By Bradley Madsen, Recovery Clinical Coordinator
According to the National Institute of Health (NIH), one in every four adults report they have engaged in binge drinking in the past month. And almost 100,000 Americans die from alcohol related causes each year. It’s likely that many people know someone who has been affected by alcohol abuse in some way, and while alcohol is legal and socially acceptable, it is not a safe option when abused.
If those facts alone aren’t compelling enough of an argument to quit drinking, here are several more statistics that may surprise you:
- 75% of esophageal cancers are attributable to chronic excessive alcohol use.
- 50% of cancers of the mouth, pharynx/larynx are associated with heavy drinking.
- Chronic alcohol consumption is associated with a 10% increase in women’s risk of breast cancer.
- Heavy, chronic drinking contributes to nearly 65% of all cases of pancreatitis.
- Among ER patients admitted for injuries, 47% tested positive for alcohol and 35% were overtly intoxicated. 75% of those intoxicated showed signs of chronic alcoholism.
- There are more deaths and disabilities each year in the United States from substance abuse than any other cause.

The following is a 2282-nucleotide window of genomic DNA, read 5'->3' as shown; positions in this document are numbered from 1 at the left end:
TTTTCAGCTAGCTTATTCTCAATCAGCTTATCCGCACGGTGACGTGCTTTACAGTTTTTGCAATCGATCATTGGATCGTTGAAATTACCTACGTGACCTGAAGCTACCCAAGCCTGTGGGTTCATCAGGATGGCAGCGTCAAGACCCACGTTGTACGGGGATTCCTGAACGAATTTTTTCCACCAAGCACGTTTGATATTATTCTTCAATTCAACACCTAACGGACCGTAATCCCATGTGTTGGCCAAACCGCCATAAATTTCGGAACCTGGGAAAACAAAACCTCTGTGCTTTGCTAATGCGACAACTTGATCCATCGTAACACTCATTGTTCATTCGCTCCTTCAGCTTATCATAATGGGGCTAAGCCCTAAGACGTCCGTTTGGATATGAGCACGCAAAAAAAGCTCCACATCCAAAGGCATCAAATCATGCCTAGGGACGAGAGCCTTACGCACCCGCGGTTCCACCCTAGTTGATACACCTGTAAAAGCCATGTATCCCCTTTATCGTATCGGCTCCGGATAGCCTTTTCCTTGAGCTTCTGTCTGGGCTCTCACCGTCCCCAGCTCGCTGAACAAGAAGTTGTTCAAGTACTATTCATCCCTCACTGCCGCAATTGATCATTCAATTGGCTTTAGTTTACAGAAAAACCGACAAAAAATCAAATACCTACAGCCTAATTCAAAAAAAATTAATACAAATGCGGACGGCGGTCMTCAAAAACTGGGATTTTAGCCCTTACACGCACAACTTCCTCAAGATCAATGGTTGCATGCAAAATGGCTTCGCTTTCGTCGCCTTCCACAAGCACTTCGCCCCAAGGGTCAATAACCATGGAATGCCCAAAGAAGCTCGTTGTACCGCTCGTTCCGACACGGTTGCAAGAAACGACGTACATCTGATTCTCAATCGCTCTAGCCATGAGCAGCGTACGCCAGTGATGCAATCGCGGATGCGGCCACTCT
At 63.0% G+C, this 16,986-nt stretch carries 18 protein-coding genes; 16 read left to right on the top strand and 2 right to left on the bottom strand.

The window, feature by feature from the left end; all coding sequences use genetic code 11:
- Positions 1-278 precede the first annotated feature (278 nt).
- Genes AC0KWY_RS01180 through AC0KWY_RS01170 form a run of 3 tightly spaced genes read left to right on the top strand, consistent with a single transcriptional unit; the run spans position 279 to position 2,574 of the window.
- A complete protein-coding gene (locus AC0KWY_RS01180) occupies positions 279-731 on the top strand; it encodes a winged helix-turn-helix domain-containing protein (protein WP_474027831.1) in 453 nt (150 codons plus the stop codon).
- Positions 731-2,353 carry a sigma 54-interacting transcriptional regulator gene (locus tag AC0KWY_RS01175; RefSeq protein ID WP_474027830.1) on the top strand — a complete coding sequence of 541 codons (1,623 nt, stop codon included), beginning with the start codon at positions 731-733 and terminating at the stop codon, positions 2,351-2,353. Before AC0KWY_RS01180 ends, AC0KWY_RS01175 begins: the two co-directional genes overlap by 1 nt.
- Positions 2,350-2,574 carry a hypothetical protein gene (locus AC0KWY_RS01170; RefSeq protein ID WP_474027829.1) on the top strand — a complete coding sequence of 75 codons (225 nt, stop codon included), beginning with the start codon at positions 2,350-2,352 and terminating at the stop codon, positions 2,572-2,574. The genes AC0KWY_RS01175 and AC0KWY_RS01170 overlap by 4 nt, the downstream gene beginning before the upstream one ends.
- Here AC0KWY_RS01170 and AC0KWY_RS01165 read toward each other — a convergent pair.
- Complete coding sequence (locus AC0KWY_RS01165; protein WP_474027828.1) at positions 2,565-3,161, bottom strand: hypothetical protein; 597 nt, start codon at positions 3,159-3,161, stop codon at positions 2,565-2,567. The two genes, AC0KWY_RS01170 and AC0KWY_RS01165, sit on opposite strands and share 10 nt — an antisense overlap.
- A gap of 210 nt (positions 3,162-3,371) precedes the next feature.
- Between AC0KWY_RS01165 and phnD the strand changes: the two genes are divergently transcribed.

- As many as 35% of heavy drinkers develop alcoholic hepatitis.
- Nearly 36% of primary liver cancer cases are linked to heavy chronic drinking.
- Alcoholics are ten times more likely to develop carcinoma than the general population.
- Accidents related to alcohol use are among the leading causes of preventable deaths for teenagers.
- In 2018, there were 10,511 alcohol-impaired driving fatalities, totaling 29% of all traffic fatalities for the year. *Source: US Center for Disease Control.
Alcohol Awareness Month is a national public health awareness campaign sponsored by the National Council for Alcoholism and Drug Dependence (NCADD) that takes place every April. It was developed to increase awareness and understanding of the causes and treatment of one of our nation’s top public health problems: alcoholism.
Unfortunately, of the 14.5 million Americans with a drug or alcohol use disorder, less than 10% receive formal treatment. If you or someone you care about has problems with alcohol (or other substances), help is available. The sooner a person can get help, the better the long-term chance for recovery. Alcoholism is a disease, not a moral failing, a choice, or weakness.
If you feel that you need help or guidance, reach out to your physician, or contact the Recovery Center at (712) 655-2300.
The Recovery Center at MRHC is a 16-bed, co-ed chemical dependency facility located in Manning. Services include detoxification, residential treatment, outpatient treatment and consultations or evaluations. Recovery Center staff have adapted treatments to meet the most pressing or newly emergent addiction issues, from alcoholism to the influx of meth to the abuse of prescription painkillers. For nearly four decades, staff have consistently helped clients take their first step toward healthy, drug and alcohol-free lifestyles.
Click here for more information about the Recovery Center.